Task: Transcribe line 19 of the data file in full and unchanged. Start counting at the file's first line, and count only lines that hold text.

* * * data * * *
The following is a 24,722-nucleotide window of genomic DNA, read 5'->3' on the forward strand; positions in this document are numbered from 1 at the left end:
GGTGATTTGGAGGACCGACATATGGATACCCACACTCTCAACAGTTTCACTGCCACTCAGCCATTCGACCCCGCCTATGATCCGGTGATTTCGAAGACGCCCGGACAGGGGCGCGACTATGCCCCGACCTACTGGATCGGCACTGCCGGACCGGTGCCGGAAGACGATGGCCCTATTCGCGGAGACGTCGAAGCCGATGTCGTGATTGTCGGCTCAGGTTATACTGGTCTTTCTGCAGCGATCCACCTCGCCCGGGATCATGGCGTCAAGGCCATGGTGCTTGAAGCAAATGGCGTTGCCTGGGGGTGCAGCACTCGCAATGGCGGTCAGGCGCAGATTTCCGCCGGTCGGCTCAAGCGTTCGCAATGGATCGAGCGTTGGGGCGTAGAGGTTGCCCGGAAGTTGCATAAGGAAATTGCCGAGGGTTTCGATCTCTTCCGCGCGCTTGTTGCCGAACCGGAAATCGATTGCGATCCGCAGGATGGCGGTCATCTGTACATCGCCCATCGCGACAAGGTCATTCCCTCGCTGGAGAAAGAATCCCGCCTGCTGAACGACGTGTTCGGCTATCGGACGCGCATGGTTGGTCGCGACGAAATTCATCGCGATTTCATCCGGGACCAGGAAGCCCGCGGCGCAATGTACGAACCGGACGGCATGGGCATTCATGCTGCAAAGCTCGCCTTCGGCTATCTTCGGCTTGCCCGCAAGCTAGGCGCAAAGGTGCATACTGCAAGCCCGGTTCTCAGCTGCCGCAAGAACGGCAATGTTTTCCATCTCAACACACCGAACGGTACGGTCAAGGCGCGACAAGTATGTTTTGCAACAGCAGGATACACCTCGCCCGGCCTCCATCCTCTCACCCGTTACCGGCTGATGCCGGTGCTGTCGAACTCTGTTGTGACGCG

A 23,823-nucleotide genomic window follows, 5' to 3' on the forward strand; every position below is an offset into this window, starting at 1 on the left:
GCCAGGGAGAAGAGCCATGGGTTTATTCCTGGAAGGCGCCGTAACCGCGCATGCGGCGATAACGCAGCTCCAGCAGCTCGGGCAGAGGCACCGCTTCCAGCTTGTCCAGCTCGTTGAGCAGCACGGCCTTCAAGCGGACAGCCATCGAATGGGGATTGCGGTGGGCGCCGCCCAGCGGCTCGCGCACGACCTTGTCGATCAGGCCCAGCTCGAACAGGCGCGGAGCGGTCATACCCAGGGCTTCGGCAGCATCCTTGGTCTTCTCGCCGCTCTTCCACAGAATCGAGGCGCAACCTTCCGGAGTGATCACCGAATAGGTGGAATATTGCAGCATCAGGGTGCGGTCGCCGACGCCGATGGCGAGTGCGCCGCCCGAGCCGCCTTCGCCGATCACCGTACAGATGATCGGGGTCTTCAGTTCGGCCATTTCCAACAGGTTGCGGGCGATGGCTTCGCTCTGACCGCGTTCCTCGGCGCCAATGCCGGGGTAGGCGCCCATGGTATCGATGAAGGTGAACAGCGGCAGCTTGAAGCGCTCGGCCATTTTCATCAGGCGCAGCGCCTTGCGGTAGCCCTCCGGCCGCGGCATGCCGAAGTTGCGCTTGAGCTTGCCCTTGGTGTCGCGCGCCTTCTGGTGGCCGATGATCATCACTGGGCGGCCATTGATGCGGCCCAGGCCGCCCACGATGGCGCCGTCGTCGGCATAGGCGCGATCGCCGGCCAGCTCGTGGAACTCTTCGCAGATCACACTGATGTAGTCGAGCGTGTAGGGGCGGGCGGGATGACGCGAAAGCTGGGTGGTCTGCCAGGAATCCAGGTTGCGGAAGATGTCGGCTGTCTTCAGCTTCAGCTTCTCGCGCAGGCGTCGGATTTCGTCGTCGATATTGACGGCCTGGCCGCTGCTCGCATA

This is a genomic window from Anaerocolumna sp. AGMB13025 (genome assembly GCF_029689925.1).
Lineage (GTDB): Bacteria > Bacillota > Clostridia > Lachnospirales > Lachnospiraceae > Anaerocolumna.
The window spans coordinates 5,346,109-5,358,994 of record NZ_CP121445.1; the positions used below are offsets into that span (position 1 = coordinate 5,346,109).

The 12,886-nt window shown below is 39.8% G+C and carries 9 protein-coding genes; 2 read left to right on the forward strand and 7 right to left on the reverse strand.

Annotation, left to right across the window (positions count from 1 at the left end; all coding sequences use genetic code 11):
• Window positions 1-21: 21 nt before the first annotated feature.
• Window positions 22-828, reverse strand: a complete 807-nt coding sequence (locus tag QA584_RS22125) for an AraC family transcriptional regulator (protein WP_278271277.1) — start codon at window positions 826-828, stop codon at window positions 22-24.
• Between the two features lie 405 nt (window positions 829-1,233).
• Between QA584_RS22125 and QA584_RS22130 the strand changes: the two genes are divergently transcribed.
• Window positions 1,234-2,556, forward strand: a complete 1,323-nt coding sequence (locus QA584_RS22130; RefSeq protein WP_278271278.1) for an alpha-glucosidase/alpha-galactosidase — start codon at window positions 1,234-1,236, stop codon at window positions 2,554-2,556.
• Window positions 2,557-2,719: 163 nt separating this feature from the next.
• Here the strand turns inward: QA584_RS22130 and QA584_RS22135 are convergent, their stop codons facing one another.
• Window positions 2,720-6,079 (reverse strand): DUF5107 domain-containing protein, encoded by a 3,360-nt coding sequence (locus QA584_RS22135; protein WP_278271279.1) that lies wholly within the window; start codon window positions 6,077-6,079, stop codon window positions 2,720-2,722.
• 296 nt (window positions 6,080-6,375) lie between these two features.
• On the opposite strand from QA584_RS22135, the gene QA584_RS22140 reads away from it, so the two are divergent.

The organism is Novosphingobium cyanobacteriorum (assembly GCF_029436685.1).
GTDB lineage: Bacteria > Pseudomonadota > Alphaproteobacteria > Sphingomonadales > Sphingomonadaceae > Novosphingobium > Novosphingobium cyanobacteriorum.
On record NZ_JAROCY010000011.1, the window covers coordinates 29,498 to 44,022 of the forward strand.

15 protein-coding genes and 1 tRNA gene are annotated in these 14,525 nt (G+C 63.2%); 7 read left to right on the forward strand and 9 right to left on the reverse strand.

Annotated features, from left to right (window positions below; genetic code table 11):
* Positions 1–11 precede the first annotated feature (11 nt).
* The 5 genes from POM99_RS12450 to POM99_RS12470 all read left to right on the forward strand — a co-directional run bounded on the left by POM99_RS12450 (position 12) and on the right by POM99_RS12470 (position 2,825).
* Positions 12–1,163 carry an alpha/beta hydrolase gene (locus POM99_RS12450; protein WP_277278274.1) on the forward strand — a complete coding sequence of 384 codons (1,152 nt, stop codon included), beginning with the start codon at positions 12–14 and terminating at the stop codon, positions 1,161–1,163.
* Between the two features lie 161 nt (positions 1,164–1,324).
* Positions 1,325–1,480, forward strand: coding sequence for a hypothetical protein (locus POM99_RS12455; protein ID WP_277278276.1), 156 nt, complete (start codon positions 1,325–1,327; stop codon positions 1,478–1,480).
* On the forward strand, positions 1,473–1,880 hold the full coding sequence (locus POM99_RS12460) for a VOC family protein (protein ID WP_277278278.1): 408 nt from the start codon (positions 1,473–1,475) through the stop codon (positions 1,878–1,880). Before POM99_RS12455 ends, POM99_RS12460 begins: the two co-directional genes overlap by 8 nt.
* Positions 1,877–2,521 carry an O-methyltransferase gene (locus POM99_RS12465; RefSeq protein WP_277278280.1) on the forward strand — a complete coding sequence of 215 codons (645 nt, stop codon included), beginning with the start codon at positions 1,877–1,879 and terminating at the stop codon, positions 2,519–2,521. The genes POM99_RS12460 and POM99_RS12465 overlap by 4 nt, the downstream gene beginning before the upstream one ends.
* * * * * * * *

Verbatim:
• On the opposite strand from QA584_RS22135, the gene QA584_RS22140 reads away from it, so the two are divergent.